Although I was able to start to find more stillness in my practice, It seems that the rhythm and discipline will take some time. I need to find a deeper place. As Sri Nisargadatta Maharaj says, “[the mind] may go blank occasionally, but it does it for a time and reverts to its usual restlessness.” And just like that, I took two days off of my yoga practice, and Tuesday morning I found myself waking up and worrying. Why was I worrying so much? I realized that I hadn’t done my Iyengar home practice in two days and it was really affecting me in the way that the mind was “dwelling in the vrittis” — Sutra 1.4 Vritti sarupyam itaratra. When I was doing a regular Iyengar practice, I was feeling a strong physical and emotional body.
I woke up again the next morning worrying, but this time I went right to my home practice. After pranayama, all the worries and thoughts (detrimental vrittis) seemed much further away. And after the Iyengar home practice, I was laying in Savasana and suddenly all of these solutions to my problems just started to float up to the top of my consciousness, just like that. I also had this “aha” moment where I suddenly felt I had all of these support systems in my life. I haven’t felt that sense of support since I moved to Springfield 3 years ago. I sat for a while after savasana just basking in that feeling of support. It was a really neat shift, on the path to yogas chitta vritti nrodha, Sutra 1.2.
According to Sri Nisargadatta Maharaj, the mind will always be restless, and it is the Self that is always at peace. The sutras say that as we still the fluctuations of the mind the seer can become aware of its peaceful self and abide in that nature.
And so, in conclusion, as I continue on in this seemingly endless shift between fluctuating mind and brief glimpses of the deeper peaceful “Self” that is referred to by Sri Nisargadatta Maharaj, Patanjali, and Abbess Zennkei Blanche Hartman, I find that patience and discipline in continuing a regular yoga practice are paramount. As I peel away the layers of emotions and thoughts, step by step I can catch more glimpses of the seer abiding in its true nature.

20120406-083234.jpg Janan Scott, 200 Hour Teacher Training Student

yogas citta-vrtti-nirodhah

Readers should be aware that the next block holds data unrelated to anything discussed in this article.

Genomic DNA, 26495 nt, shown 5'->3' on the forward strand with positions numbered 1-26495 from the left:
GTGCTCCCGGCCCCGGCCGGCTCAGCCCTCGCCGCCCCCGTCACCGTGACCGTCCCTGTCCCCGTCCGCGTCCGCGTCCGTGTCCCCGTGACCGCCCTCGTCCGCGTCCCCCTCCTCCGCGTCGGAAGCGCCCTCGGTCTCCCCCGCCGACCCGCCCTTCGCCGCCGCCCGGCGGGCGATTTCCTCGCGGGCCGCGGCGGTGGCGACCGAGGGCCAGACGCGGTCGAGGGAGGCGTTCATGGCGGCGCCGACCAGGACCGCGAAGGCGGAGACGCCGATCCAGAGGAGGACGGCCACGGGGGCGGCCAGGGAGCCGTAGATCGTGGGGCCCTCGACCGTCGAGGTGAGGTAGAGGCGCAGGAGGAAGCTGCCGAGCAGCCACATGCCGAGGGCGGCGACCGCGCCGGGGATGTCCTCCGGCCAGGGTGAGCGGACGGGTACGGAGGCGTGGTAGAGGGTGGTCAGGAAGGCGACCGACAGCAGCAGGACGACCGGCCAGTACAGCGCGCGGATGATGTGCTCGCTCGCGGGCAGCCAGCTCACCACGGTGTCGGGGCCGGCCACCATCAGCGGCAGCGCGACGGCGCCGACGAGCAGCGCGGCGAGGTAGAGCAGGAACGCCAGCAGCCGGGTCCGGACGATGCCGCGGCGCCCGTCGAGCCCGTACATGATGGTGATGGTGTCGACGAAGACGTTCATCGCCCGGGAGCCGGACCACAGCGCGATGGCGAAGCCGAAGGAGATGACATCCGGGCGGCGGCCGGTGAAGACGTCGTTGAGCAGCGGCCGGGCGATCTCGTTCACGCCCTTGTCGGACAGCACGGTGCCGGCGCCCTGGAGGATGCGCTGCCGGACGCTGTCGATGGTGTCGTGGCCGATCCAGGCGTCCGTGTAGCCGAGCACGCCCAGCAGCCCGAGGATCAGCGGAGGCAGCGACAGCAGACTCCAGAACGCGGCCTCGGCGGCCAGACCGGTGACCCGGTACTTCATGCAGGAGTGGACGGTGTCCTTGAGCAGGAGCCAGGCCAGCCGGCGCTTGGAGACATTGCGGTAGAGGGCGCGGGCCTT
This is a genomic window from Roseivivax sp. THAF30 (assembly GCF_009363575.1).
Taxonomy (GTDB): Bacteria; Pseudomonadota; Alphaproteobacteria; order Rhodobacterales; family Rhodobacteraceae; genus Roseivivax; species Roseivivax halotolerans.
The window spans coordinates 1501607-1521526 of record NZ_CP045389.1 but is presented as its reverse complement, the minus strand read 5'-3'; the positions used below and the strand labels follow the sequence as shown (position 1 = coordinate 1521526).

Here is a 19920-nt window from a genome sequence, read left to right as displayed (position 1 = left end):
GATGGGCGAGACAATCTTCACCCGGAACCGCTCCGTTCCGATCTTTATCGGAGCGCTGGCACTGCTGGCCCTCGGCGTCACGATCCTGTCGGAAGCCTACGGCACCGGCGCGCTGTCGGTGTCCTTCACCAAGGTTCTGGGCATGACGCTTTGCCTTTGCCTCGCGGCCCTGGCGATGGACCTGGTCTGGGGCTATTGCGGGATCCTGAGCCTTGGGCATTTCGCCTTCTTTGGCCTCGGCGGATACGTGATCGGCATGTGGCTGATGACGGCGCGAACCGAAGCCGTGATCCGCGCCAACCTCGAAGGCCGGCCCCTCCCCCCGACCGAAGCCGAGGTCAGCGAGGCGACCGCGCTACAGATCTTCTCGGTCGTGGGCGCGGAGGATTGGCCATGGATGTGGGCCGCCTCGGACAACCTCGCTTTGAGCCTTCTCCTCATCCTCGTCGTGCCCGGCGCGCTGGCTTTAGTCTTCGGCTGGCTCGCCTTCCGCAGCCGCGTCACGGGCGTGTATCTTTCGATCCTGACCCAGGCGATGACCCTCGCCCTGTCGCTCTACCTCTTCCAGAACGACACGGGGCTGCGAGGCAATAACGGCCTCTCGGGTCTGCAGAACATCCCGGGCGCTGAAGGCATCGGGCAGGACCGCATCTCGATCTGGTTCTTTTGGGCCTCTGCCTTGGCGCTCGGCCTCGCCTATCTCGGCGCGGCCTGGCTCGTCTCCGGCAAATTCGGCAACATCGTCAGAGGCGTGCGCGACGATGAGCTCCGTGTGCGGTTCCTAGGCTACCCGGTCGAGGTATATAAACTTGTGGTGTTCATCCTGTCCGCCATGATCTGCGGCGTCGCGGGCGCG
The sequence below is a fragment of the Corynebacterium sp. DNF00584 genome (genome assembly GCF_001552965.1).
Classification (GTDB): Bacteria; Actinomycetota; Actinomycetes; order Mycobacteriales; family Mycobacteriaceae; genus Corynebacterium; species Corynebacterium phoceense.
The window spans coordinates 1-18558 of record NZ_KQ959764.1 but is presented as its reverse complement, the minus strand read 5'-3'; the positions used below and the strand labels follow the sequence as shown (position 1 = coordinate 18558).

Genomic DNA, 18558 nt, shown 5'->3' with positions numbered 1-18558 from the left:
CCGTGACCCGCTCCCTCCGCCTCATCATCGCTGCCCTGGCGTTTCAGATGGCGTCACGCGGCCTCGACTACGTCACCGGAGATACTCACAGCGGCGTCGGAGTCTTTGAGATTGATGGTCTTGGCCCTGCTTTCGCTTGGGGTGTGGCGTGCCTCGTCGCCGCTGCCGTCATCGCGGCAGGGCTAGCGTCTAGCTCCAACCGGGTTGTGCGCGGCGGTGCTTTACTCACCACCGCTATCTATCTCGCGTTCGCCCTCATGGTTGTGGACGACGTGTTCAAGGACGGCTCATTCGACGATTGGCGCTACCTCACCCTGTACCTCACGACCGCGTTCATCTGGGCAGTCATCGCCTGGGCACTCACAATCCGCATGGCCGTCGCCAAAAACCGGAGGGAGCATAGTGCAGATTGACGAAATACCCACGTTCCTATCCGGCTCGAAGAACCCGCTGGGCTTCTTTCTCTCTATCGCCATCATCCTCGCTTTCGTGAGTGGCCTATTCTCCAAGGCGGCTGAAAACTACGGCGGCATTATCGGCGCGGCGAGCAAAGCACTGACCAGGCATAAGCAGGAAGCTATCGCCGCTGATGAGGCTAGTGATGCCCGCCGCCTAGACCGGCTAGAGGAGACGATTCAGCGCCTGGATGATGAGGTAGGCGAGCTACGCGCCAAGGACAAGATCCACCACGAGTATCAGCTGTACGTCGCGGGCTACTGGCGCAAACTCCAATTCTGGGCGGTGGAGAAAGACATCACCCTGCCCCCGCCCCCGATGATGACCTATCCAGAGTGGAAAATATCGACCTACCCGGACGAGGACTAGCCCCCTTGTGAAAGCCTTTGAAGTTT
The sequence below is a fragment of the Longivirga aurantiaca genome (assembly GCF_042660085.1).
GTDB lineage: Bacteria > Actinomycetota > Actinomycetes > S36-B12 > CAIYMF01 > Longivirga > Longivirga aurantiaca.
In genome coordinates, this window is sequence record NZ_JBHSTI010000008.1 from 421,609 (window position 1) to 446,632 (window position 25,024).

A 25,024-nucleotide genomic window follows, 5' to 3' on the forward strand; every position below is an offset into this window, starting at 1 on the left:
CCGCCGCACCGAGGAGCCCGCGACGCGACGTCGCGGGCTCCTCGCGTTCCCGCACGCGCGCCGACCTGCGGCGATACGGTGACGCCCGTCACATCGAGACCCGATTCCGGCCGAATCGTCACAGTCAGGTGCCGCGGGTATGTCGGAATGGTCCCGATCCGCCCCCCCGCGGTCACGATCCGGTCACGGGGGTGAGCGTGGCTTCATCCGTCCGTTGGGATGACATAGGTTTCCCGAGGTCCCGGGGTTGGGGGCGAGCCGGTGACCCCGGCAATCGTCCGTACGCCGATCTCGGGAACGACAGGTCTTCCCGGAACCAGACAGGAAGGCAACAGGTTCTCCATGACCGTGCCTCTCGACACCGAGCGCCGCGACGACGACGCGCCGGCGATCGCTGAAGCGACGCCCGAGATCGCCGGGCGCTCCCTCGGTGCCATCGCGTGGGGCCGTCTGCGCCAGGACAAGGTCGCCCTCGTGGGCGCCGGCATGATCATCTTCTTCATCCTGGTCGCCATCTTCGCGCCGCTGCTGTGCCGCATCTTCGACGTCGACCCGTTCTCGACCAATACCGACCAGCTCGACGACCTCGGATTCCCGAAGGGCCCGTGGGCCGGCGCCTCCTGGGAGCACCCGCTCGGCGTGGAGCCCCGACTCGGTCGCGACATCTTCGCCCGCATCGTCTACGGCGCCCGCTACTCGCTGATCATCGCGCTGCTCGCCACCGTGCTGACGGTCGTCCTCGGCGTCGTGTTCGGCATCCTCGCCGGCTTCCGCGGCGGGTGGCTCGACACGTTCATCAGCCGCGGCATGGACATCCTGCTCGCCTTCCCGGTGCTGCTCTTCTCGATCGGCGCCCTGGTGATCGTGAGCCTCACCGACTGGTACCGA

I am neither teeth nor tongue but can be like both:
Soft and mushy in places, square and clenched in others.

Teeth and tongue are the gates to the throat, this deep opening
that cocoons around the root, wet and slippery as the sources of the self.

Today I am dancing from my spine
to the humming tune of an unquiet mind.

Tomorrow will sound more quietly.


Come, I have left my door ajar because I thought you might pass
just as the shadows of the sun pass through the day.

I welcome you chattering monkey, restless chipmunk chewing
on my ear, because it seems the only way to free you from me.

Something about love, it is the only balm for the broken minded.
The chewed-upon ear, the clenching teeth and wriggling tongue.

Something about the absence of love that echoes and troubles so deeply in us.


Now will always be the beginning, new as the glowing and downy
fur of fresh chestnuts when released from their prickly shells.

I am not seeking, just opening my own chestnut skin,
peeling away old beginnings to receive new ones.

Begin again. We are always in the business of beginning,
collecting ourselves in the composted layers of all we do not know.

Often I forget this, for it is only the beginning.

20120406-083955.jpg Suzie Goldstein, Yoga teacher, 200 Hour Teacher Training Student


Yoga strips away
Aspects of my identity
The aspects I cling to
Fluctuations of the mind
Constantly telling me
What not to be
Showering me in the limitations of
My ability.
Will I ever be good enough?

Vrttis keep me busy and unaware
Vrttis block the authentic shimmer of my heart.

Like a one way mirror,
The heart cannot be seen.
Hiding in the pervasive reflection of the mind.
Hiding in the abundant waves of my thoughts.

Yoga delivers me to my insides
Complex and churning
The waves of my thoughts crash
Against the shore of my heart
Clear vision
Raw vision
Hollow insides
But wait!
Don’t give up!
Kick up again!

The power of the fluctuating mind
Convincing me to stay away from that which stills it.
That yoga where the mind drops into the heart
And the heart drops into the mind
And there is
I am me but I am not.
I am nothing
I am everything.

A challenging place to be
To feel yourself
To face your inner workings

How do you bridge the gap from that world?
To this One?
This world inside.
To be okay in the space of my raw heart
To be okay in the space of my vulnerability.
To be yoga.
To be yoked.